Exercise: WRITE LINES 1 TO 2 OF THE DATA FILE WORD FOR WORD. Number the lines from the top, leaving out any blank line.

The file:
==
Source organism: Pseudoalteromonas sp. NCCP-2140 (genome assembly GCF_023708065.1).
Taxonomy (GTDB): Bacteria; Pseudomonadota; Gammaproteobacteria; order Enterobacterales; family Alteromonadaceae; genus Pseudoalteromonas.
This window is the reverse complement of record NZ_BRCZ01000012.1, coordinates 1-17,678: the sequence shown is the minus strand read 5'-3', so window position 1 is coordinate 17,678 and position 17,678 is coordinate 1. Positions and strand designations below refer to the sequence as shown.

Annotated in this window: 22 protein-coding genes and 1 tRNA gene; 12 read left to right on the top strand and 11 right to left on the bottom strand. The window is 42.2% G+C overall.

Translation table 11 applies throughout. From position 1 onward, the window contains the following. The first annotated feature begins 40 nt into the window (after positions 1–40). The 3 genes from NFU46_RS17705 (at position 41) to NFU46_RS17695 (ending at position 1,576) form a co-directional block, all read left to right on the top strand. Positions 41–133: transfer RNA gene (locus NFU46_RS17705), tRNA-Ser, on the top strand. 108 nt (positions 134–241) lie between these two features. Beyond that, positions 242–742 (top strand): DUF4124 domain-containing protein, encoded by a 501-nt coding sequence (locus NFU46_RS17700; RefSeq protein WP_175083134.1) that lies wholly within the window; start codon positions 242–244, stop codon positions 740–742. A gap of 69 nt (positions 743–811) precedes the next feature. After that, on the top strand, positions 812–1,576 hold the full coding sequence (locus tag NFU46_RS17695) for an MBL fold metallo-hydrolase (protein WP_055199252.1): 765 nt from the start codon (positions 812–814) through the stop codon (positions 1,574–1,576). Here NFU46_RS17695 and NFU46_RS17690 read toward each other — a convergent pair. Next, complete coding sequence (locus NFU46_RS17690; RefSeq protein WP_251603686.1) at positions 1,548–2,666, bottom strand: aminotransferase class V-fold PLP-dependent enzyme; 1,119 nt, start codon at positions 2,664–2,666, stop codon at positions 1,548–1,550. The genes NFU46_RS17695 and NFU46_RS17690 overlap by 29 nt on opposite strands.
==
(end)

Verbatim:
Source organism: Pseudoalteromonas sp. NCCP-2140 (genome assembly GCF_023708065.1).
Taxonomy (GTDB): Bacteria; Pseudomonadota; Gammaproteobacteria; order Enterobacterales; family Alteromonadaceae; genus Pseudoalteromonas.